My purpose is to punch multiple strings into a single (shortest) string that will contain all the character of each string in a forward direction. The question is not specific to any language, but more into the algorithm part. (probably will implement it in a node server, so tagging nodejs/javascript).

So, to explain the problem:

Let's consider I have few strings

["jack", "apple", "maven", "hold", "solid", "mark", "moon", "poor", "spark", "live"]

The Resultant string should be something like:


jack: sjmachppoalidveonrk

apple: sjmachppoalidveonrk

solid: sjmachppoalidveonrk

====================================>>>> all in the forward direction

These all are manual evaluation and the output may not 100% perfect in the example.

So, the point is all the letters of each string have to exist in the output in FORWARD DIRECTION (here the actual problem belongs), and possibly the server will send the final strings and numbers like 27594 will be generated and passed to extract the token, in the required end. If I have to punch it in a minimal possible string it would have much easier (That case only unique chars are enough). But in this case there are some points:

  1. Letters can be present multiple time, though I have to reuse any letter if possible, eg: for solid and hold o > l > d can be reused as forward direction but for apple (a > p) and spark (p > a) we have to repeat a as in one case it appears before p for apple, and after p for sparks so either we need to repeat a or p. Even, we cannot do p > a > p as it will not cover both the case because we need two p after a for apple

  2. We directly have no option to place a single p and use the same index twice in a time of extract, we need multiple p with no option left as the input string contains that

  3. I am (not) sure, that there is multiple outputs possible for a set of strings. but the concern is it should be minimal in length, the combination doesn't matter if its cover all the tokens in a forward direction. all (or one ) outputs of minimal possible length need to trace.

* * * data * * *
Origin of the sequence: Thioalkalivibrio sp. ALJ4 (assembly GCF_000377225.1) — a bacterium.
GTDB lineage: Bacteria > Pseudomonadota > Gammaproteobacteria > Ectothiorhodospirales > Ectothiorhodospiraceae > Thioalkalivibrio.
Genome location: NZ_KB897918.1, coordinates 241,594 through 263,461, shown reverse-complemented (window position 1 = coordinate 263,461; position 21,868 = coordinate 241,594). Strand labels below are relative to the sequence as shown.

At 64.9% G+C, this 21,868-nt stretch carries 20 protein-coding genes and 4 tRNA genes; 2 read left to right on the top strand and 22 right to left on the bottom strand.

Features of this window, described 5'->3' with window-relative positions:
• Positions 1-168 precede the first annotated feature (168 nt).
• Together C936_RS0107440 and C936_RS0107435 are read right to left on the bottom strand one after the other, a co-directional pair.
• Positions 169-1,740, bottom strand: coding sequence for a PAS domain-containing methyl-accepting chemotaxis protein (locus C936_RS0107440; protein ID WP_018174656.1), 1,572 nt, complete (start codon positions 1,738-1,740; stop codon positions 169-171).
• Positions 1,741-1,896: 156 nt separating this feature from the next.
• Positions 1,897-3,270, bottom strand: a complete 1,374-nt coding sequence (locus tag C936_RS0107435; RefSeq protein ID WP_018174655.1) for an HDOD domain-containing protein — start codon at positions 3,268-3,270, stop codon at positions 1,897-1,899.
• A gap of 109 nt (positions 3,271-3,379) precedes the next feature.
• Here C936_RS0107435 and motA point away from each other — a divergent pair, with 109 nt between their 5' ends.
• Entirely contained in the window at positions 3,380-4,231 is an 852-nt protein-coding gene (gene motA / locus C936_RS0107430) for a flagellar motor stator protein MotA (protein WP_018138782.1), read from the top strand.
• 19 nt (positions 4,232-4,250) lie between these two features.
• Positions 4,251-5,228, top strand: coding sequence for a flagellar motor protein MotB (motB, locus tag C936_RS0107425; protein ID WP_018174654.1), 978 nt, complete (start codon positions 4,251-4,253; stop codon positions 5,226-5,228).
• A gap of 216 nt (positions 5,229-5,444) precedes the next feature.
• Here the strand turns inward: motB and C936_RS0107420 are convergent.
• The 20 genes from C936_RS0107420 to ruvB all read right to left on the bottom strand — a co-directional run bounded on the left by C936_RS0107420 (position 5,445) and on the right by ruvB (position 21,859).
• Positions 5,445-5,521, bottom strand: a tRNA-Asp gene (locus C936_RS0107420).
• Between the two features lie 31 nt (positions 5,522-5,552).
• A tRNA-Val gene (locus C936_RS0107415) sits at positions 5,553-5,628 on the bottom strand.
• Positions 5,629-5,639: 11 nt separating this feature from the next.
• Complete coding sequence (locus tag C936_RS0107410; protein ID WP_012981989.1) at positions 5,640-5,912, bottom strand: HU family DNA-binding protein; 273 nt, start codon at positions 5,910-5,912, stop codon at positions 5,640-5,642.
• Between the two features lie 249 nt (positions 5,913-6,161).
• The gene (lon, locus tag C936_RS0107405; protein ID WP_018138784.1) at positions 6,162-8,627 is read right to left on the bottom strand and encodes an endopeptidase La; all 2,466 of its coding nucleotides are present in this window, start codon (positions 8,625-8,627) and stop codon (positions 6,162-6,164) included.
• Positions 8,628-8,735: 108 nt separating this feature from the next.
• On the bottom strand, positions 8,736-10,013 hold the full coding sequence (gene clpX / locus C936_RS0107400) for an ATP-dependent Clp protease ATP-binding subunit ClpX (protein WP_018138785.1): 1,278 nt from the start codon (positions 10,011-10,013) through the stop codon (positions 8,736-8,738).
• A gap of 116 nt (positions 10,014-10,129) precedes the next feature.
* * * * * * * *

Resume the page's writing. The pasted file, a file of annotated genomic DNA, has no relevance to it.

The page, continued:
4. Adding this point as an EDIT to this post. After reading the comments and knowing that it's already an existing problem is known as shortest common supersequence problem we can define that the resultant string will be the shortest possible string from which we can re generate any input string by simply removing some (0 to N) chars, this is same as all inputs can be found in a forward direction in the resultant string.

I have tried, by starting with an arbitrary string, and then made an analysis of next string and splitting all the letters, and place them accordingly, but after some times, it seems that current string letters can be placed in a better way, If the last string's (or a previous string's) letters were placed according to the current string. But again that string was analysed and placed based on something (multiple) what was processed, and placing something in the favor of something that is not processed seems difficult because to that we need to process that. Or might me maintaining a tree of all processed/unprocessed tree will help, building the building the final string? Any better way than it, it seems a brute force?

Note: I know there are a lot of other transformation possible, please try not to suggest anything else to use, we are doing a bit research on it.

  • 1
    @Downvoters, you can explain the reason in comment, as it will be helpful to others also. Jul 23, 2017 at 20:23
  • 2
    I havent voted, but this reads like a CS homework problem, could be the reason for the negative attention.
    – viraj_os
    Jul 27, 2017 at 18:42
  • @viraj_os Well, not at all, atleast that can be clarified if someone think so, or atleast shouldn't discouraged if can't have a solution. Anyway thanks for your comment. Jul 27, 2017 at 18:50
  • 4
    This problem is known as the shortest common supersequence problem.
    – mhum
    Jul 29, 2017 at 1:26
  • @mhum thanx for the info. Exactly the same case here, for 2 string easily we can find, but with more than 2 it's hard to find a solution (best case) Jul 29, 2017 at 10:26

4 Answers 4


I came up with a somewhat brute force method. This way finds the optimal way to combine 2 words then does it for each element in the array.